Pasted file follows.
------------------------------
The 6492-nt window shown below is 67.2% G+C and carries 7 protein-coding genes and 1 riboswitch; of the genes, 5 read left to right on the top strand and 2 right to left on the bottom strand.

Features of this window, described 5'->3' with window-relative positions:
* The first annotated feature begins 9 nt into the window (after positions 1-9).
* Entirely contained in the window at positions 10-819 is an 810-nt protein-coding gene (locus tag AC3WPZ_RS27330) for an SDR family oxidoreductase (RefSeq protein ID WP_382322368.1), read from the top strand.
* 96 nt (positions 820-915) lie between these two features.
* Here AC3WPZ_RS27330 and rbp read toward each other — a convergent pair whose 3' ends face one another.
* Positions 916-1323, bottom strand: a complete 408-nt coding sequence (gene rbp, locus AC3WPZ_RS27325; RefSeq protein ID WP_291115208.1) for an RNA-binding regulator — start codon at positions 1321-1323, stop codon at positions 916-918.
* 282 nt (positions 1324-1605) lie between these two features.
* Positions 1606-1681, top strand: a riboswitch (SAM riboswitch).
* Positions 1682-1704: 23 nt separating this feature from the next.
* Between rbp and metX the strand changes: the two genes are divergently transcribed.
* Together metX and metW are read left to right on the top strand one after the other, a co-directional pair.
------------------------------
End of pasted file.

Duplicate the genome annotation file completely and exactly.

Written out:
The 6492-nt window shown below is 67.2% G+C and carries 7 protein-coding genes and 1 riboswitch; of the genes, 5 read left to right on the top strand and 2 right to left on the bottom strand.

Features of this window, described 5'->3' with window-relative positions:
* The first annotated feature begins 9 nt into the window (after positions 1-9).
* Entirely contained in the window at positions 10-819 is an 810-nt protein-coding gene (locus tag AC3WPZ_RS27330) for an SDR family oxidoreductase (RefSeq protein ID WP_382322368.1), read from the top strand.
* 96 nt (positions 820-915) lie between these two features.
* Here AC3WPZ_RS27330 and rbp read toward each other — a convergent pair whose 3' ends face one another.
* Positions 916-1323, bottom strand: a complete 408-nt coding sequence (gene rbp, locus AC3WPZ_RS27325; RefSeq protein ID WP_291115208.1) for an RNA-binding regulator — start codon at positions 1321-1323, stop codon at positions 916-918.
* 282 nt (positions 1324-1605) lie between these two features.
* Positions 1606-1681, top strand: a riboswitch (SAM riboswitch).
* Positions 1682-1704: 23 nt separating this feature from the next.
* Between rbp and metX the strand changes: the two genes are divergently transcribed.
* Together metX and metW are read left to right on the top strand one after the other, a co-directional pair.